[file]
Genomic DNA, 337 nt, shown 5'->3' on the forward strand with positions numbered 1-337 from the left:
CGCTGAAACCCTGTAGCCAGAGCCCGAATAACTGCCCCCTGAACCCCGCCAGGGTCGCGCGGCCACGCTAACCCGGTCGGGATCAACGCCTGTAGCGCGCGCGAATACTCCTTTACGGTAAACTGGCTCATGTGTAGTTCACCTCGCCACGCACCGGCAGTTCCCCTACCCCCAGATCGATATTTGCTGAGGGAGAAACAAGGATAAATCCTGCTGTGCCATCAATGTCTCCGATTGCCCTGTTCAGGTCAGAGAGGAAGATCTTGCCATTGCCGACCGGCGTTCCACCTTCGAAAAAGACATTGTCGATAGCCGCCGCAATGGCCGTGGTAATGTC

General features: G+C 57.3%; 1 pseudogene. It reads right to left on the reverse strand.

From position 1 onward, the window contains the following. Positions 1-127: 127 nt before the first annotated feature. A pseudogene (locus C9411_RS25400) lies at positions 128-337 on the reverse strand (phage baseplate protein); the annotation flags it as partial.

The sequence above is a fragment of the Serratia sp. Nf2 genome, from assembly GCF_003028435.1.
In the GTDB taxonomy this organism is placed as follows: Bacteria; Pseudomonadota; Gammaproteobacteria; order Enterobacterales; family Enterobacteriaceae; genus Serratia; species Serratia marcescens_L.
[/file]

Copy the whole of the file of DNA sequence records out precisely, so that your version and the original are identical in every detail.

Genomic DNA, 337 nt, shown 5'->3' on the forward strand with positions numbered 1-337 from the left:
CGCTGAAACCCTGTAGCCAGAGCCCGAATAACTGCCCCCTGAACCCCGCCAGGGTCGCGCGGCCACGCTAACCCGGTCGGGATCAACGCCTGTAGCGCGCGCGAATACTCCTTTACGGTAAACTGGCTCATGTGTAGTTCACCTCGCCACGCACCGGCAGTTCCCCTACCCCCAGATCGATATTTGCTGAGGGAGAAACAAGGATAAATCCTGCTGTGCCATCAATGTCTCCGATTGCCCTGTTCAGGTCAGAGAGGAAGATCTTGCCATTGCCGACCGGCGTTCCACCTTCGAAAAAGACATTGTCGATAGCCGCCGCAATGGCCGTGGTAATGTC

General features: G+C 57.3%; 1 pseudogene. It reads right to left on the reverse strand.

From position 1 onward, the window contains the following. Positions 1-127: 127 nt before the first annotated feature. A pseudogene (locus C9411_RS25400) lies at positions 128-337 on the reverse strand (phage baseplate protein); the annotation flags it as partial.

The sequence above is a fragment of the Serratia sp. Nf2 genome, from assembly GCF_003028435.1.
In the GTDB taxonomy this organism is placed as follows: Bacteria; Pseudomonadota; Gammaproteobacteria; order Enterobacterales; family Enterobacteriaceae; genus Serratia; species Serratia marcescens_L.